For the second time in two weeks, a film that concerns itself with kid-on-kid violence arrives at the multiplex amid a firestorm of audience-generated, studio-fanned social-media interest.
Last week, The Hunger Games rode enthusiasm for Suzanne Collins' young-adult novels and a carefully orchestrated PR campaign to the best opening weekend of the year. Now comes the documentary Bully, director Lee Hirsch's sensitive look at anguished kids who've been cruelly targeted by their peers — which isn't going to do anything remotely like that kind of box-office.
Japan is home to Asia's oldest and largest motion-picture industry, with its own unique genres and traditions. While every film industry has stuntmen, only Japan has a class of actors whose main job is to be sliced and diced by samurai sword-wielding protagonists. But the decline of period dramas means that this class of actors is literally a dying breed.
This summer, U.S. archer Khatuna Lorig hopes to return to the Olympic Games. But she's already helped put archery into The Hunger Games this spring — by training the film's star, Jennifer Lawrence, to shoot.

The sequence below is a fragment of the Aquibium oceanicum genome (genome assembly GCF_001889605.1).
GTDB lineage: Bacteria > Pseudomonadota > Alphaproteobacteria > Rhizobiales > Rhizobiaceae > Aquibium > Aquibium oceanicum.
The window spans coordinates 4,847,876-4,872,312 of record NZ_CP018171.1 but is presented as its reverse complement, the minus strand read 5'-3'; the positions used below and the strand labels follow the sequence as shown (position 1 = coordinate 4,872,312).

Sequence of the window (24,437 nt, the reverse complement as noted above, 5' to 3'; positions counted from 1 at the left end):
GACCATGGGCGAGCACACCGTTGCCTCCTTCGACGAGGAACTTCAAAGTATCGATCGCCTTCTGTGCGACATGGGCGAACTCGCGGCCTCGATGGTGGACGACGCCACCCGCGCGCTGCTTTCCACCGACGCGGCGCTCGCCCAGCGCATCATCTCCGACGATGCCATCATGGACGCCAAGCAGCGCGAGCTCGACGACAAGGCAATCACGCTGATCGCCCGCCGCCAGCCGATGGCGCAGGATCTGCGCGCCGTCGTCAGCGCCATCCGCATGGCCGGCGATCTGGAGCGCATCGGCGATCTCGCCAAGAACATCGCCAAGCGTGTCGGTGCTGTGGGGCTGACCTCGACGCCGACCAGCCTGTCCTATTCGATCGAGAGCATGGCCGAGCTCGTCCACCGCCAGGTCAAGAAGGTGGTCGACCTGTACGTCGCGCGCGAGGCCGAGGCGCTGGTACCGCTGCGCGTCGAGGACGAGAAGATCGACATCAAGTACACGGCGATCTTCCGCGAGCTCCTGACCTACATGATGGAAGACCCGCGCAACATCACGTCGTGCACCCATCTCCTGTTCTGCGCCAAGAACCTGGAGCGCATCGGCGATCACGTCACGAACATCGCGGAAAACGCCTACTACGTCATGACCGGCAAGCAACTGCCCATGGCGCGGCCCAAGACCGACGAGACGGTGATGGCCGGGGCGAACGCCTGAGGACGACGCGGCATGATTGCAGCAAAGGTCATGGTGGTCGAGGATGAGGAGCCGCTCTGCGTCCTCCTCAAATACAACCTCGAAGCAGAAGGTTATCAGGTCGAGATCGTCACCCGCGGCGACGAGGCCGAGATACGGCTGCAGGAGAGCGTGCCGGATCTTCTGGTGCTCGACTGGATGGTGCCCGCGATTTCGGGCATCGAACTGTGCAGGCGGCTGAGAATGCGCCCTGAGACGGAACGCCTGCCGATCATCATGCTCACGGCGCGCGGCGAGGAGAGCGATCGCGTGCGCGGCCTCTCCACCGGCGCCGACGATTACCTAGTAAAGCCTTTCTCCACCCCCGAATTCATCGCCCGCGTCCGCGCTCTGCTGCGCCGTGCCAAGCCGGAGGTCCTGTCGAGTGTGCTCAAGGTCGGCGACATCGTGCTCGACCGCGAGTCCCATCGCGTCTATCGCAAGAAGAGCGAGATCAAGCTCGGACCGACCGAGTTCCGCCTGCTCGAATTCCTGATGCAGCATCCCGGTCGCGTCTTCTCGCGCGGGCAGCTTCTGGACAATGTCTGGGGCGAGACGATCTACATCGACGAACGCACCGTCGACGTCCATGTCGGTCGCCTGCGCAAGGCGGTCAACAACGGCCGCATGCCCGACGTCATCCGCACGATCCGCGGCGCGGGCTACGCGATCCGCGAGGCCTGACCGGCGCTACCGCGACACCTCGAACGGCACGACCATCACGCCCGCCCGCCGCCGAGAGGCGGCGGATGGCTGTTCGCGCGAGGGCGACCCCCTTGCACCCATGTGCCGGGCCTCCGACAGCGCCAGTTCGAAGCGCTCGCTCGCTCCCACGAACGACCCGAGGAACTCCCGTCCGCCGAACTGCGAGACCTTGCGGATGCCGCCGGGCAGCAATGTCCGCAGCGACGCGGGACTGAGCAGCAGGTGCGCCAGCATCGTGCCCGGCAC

In the kill-or-be-killed competition in the film drawn from Suzanne Collins' book, Lawrence's character, Katniss Everdeen, relies on her ability with a bow. And Lorig worked with the actress to ensure she had proper form.
October Baby tells the story of 19-year-old Hannah, a first-year college student, who leaves home on a search for her birth mother. In many ways, it's a Hollywood-style road trip movie dealing with questions of identity, but at the movie's core is also a vigorous message about abortion.
In one scene, Hannah tracks down a nurse who worked at the health clinic where her birth mother had sought an abortion — one that failed when Hannah was born prematurely.